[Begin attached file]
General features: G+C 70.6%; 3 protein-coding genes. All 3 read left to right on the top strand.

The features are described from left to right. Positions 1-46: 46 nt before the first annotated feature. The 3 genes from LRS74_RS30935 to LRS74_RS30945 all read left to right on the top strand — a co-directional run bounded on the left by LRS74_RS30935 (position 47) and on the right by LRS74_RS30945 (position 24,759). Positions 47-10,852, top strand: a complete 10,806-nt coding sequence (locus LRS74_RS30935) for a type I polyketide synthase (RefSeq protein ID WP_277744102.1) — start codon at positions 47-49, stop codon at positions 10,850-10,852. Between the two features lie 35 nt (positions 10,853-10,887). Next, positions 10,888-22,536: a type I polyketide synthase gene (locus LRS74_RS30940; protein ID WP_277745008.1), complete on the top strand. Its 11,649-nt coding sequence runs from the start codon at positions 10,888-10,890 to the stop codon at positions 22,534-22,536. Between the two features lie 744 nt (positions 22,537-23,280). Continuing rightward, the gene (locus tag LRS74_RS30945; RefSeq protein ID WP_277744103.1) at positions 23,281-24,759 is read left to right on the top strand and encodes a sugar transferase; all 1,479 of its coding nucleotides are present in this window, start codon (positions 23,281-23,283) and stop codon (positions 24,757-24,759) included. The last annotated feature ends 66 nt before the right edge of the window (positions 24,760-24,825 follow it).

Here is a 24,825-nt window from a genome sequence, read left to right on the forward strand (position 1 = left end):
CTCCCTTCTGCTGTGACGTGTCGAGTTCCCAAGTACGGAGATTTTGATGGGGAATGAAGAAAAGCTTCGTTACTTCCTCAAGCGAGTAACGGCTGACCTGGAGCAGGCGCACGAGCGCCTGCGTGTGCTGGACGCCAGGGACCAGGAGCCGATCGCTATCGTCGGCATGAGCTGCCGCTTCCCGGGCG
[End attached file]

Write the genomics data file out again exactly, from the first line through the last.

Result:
General features: G+C 70.6%; 3 protein-coding genes. All 3 read left to right on the top strand.

The features are described from left to right. Positions 1-46: 46 nt before the first annotated feature. The 3 genes from LRS74_RS30935 to LRS74_RS30945 all read left to right on the top strand — a co-directional run bounded on the left by LRS74_RS30935 (position 47) and on the right by LRS74_RS30945 (position 24,759). Positions 47-10,852, top strand: a complete 10,806-nt coding sequence (locus LRS74_RS30935) for a type I polyketide synthase (RefSeq protein ID WP_277744102.1) — start codon at positions 47-49, stop codon at positions 10,850-10,852. Between the two features lie 35 nt (positions 10,853-10,887). Next, positions 10,888-22,536: a type I polyketide synthase gene (locus LRS74_RS30940; protein ID WP_277745008.1), complete on the top strand. Its 11,649-nt coding sequence runs from the start codon at positions 10,888-10,890 to the stop codon at positions 22,534-22,536. Between the two features lie 744 nt (positions 22,537-23,280). Continuing rightward, the gene (locus tag LRS74_RS30945; RefSeq protein ID WP_277744103.1) at positions 23,281-24,759 is read left to right on the top strand and encodes a sugar transferase; all 1,479 of its coding nucleotides are present in this window, start codon (positions 23,281-23,283) and stop codon (positions 24,757-24,759) included. The last annotated feature ends 66 nt before the right edge of the window (positions 24,760-24,825 follow it).

Here is a 24,825-nt window from a genome sequence, read left to right on the forward strand (position 1 = left end):
CTCCCTTCTGCTGTGACGTGTCGAGTTCCCAAGTACGGAGATTTTGATGGGGAATGAAGAAAAGCTTCGTTACTTCCTCAAGCGAGTAACGGCTGACCTGGAGCAGGCGCACGAGCGCCTGCGTGTGCTGGACGCCAGGGACCAGGAGCCGATCGCTATCGTCGGCATGAGCTGCCGCTTCCCGGGCG